Von Schnurbein said the general increase in anti-Semitic incidents throughout Europe and the “atmosphere of hatred,” particularly online, are very worrying. She said that since her appointment in December, the EU’s activity against anti-Semitism has included dialogue with the major Internet companies — Facebook, Google, Twitter and Microsoft — which brought about the formation of the Code of Conduct. Under the code, the online giants pledged to fund organizations that would help them monitor the situation and train people who will report any inciting content online.

Committee Chairman MK Avraham Neguise (Likud) thanked von Schnurbein for the Code of Conduct legislation, which he said would allow social media companies to “remove hate speech inciting to violence within 24 hours,” which is “a correct and important step, the fruits of which I hope we will see immediately.”

Neguise told the meeting, which was also attended by EU Ambassador to Israel Lars Faaborg-Andersen, of a survey conducted ahead of the meeting among rabbis and Jewish community leaders in Europe. The survey, commissioned by the European Jewish Association and the Rabbinical Center of Europe, indicates that anti-Semitism is intensifying in Western European countries, but pointed out that the involvement of Muslim refugees in anti-Semitic incidents is marginal. The same survey showed that the number of anti-Semitic incidents in Eastern Europe is decreasing.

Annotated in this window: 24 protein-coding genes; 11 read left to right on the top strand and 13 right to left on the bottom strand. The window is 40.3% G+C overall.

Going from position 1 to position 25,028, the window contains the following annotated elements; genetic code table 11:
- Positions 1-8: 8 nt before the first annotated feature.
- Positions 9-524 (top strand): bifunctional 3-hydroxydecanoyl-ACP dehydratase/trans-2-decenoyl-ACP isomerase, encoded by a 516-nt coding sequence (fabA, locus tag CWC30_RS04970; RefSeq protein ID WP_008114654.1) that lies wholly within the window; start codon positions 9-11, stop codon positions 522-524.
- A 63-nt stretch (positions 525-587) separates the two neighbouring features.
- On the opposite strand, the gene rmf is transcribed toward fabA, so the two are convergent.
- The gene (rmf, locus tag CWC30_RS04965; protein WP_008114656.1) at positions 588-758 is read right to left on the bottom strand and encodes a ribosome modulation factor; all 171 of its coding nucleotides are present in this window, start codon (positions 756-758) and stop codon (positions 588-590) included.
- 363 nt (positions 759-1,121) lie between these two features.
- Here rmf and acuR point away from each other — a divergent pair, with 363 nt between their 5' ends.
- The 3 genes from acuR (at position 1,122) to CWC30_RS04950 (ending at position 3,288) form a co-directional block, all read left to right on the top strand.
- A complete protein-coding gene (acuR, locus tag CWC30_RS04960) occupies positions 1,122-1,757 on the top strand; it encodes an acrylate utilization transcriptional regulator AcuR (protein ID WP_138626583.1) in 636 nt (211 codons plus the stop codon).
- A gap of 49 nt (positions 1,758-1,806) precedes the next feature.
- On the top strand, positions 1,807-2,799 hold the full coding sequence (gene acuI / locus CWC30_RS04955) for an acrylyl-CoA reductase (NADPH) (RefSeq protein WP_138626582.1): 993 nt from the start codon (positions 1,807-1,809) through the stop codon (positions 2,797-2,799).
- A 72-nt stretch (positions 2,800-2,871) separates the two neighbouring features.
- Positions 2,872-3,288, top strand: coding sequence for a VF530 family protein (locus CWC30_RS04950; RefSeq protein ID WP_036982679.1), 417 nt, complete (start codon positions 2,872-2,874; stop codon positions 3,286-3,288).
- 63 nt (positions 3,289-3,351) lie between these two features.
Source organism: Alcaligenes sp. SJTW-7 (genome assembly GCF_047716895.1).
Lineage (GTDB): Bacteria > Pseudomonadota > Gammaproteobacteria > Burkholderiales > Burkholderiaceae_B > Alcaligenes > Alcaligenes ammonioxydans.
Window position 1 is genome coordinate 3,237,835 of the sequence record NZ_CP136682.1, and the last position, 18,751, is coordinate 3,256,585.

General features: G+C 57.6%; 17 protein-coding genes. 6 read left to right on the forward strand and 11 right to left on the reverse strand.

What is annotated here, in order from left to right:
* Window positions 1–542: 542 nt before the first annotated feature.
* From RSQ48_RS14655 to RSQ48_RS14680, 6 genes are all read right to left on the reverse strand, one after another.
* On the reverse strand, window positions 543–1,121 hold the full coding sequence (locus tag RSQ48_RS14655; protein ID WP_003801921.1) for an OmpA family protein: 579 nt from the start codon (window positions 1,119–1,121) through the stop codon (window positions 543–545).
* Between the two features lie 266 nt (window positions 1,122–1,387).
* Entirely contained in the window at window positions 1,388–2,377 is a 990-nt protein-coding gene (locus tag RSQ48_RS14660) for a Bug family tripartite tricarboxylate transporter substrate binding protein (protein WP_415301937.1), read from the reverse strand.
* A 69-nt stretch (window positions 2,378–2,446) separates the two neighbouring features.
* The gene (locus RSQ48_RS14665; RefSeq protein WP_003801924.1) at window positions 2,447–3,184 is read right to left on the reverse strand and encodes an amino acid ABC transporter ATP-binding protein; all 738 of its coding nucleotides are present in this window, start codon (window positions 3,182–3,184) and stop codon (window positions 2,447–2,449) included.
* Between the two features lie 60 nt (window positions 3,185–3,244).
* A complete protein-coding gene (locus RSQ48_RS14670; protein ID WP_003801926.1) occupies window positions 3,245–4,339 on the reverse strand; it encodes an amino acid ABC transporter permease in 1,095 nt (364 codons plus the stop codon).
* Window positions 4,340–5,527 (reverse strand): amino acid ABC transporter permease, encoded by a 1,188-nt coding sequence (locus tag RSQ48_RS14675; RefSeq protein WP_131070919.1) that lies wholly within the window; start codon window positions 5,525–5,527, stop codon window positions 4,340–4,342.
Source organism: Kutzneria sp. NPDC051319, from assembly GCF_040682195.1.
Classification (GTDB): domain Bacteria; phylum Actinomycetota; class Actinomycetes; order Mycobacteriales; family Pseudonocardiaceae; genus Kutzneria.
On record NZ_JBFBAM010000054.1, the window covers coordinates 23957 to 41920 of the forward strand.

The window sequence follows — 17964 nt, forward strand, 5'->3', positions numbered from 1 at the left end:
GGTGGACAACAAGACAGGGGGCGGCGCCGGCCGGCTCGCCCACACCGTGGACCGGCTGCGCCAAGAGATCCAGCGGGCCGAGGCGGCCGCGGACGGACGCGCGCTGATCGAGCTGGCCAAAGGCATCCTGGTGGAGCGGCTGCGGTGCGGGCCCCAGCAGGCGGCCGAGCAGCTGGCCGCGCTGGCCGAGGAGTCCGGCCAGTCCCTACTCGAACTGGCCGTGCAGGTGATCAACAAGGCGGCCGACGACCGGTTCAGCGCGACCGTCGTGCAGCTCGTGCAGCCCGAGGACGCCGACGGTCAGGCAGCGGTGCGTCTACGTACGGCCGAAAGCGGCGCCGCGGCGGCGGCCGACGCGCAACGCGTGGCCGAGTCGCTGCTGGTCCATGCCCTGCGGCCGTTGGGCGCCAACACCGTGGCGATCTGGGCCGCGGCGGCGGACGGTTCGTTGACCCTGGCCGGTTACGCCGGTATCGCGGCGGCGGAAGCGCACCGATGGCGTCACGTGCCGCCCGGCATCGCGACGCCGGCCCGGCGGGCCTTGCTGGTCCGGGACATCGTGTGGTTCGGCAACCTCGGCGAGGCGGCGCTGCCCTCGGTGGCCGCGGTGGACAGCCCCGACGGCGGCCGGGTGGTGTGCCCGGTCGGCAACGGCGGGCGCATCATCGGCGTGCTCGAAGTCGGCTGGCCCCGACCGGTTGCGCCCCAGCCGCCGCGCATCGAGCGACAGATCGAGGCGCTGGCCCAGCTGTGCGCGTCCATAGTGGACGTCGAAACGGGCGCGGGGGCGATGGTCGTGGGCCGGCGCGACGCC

“We are currently monitoring the process to see if there really is a change. We want to see a real change on the ground,” von Schnurbein said. “Today, only 13 of the 28 member states properly apply the [Code of Conduct] law . . . We are pressuring them to implement it.”

Rabbi Aryeh Goldberg of the Rabbinical Center of Europe said, “You cannot on the one hand constantly try to undermine the foundations of Judaism – be it brit milah (male circumcision ritual) or kosher shechitah (slaughtering of animals for food in accordance with Jewish law) – and on the other hand talk all the time about wanting to eradicate anti-Semitism.”